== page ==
Numerous studies have been conducted assessing the neurocognitive impairments associated with bipolar (BD). It is theorized that these impairments occur when symptoms of BD first appear, usually in adolescence or early adulthood. However, people with BD can have normal life expectancies, thus raising the question of how these impairments affect overall cognitive capacities in later years. As people age, they experience a normal and gradual decline in cognitive abilities, memory, information processing and even language. They also often experience declines in their physical abilities which can impact their instrumental activities of daily living (IADLs). Although there is extensive research on the effects of BD episodes on various domains across the lifespan, little attention has been given to how older adults with BD are impacted in areas of cognitive abilities and IADLs.
To address this gap, Ariel G. Gildengers of the University of Pittsburgh, School of Medicine’s Department of Psychiatry recently conducted a study involving 47 individuals with BD, all over the age of 50. She compared their cognitive and executive functions and their IADLs to those of 22 BD individuals of similar ages who do not have BD. Gildengers evaluated all of the participants at baseline and two more times over the next two years. She found that even though the participants with BD had less cognitive resources at baseline, they did not have steeper declines than the control participants over the course of the two years. In fact, the declines in both groups were reflective of normal cognitive decreases that accompany aging.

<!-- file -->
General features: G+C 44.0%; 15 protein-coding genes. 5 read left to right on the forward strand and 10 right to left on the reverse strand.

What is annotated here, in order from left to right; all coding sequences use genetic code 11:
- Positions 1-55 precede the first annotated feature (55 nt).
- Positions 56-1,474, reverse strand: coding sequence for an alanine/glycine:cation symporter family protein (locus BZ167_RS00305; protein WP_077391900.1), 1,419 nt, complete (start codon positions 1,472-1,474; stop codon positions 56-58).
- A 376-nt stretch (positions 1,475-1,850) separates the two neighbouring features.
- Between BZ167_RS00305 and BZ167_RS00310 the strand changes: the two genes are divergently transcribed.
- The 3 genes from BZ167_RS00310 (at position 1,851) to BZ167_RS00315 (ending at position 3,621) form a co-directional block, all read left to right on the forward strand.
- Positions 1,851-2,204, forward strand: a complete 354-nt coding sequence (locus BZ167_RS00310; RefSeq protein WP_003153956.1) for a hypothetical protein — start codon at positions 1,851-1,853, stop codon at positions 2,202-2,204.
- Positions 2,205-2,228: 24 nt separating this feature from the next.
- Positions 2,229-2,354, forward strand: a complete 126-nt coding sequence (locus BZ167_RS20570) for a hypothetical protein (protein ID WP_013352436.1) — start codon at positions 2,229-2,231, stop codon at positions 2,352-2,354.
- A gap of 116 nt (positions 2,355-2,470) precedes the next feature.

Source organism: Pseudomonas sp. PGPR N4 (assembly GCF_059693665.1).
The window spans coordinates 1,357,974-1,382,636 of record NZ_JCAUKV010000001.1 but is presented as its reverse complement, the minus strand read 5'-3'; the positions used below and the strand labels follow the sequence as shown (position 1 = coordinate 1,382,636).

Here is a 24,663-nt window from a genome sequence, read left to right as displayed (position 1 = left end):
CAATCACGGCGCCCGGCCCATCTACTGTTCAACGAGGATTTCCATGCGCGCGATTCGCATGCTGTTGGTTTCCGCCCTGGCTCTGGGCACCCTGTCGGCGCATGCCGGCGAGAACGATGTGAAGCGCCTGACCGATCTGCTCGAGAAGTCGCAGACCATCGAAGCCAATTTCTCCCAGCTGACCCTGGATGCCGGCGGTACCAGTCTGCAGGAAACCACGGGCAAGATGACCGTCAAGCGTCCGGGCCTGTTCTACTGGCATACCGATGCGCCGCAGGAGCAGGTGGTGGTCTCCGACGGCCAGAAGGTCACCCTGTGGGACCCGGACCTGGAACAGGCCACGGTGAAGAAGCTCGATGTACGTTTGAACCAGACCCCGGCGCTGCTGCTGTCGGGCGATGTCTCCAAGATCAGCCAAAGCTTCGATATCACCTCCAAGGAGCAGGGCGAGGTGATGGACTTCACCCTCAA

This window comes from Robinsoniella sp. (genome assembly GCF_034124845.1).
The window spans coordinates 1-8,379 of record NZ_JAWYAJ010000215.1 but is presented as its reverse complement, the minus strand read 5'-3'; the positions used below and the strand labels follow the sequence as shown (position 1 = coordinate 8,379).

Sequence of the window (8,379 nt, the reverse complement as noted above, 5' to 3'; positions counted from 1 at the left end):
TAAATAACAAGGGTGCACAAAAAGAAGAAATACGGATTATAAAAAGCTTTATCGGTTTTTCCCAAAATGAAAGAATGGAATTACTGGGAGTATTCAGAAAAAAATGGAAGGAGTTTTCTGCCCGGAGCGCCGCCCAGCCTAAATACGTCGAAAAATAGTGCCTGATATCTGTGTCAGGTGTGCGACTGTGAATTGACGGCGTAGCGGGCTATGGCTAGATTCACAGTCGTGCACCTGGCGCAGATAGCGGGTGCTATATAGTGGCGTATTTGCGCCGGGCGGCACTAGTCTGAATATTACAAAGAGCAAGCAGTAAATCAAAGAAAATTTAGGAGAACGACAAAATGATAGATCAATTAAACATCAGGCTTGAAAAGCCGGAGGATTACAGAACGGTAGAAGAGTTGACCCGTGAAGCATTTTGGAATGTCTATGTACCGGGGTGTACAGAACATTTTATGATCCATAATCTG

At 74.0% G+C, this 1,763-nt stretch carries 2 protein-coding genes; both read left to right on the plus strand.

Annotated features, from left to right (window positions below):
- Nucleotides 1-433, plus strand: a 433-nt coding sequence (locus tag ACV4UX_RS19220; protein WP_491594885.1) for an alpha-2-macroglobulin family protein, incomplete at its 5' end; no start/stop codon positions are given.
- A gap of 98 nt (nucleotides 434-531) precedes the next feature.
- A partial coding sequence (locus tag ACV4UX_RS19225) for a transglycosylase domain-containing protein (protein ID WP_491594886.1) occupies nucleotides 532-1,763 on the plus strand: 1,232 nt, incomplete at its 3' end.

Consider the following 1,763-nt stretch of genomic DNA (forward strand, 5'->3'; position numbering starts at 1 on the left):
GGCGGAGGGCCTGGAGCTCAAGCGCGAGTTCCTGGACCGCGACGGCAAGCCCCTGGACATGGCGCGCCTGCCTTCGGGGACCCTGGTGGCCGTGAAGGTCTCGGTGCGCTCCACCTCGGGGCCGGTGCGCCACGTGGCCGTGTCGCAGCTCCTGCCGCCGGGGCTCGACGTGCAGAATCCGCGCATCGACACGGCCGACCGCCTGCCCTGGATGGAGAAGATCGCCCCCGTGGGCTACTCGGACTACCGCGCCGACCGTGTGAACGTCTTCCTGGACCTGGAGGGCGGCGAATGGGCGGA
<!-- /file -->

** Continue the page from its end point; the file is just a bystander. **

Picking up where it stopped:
Gildengers did note that the BD individuals had poorer overall executive functioning, memory capacity, and, in particular, slower information processing than the controls. Language deficits were relatively equal among the two groups. The results of this study show that even though BD adults may not be at risk for disproportionate cognitive reductions as they age, they may be more vulnerable to cognitive illnesses such as dementia earlier in life than individuals without equal levels of cognitive impairment. She added, “Hence, interventions targeting cognitive function need to be focused early on to prevent cognitive deterioration.”
Gildengers, A. G., et al. (2013). Two-year course of cognitive function and instrumental activities of daily living in older adults with bipolar disorder: Evidence for neuroprogression? Psychological Medicine 43.4 (2013): 801-11. ProQuest. Web.
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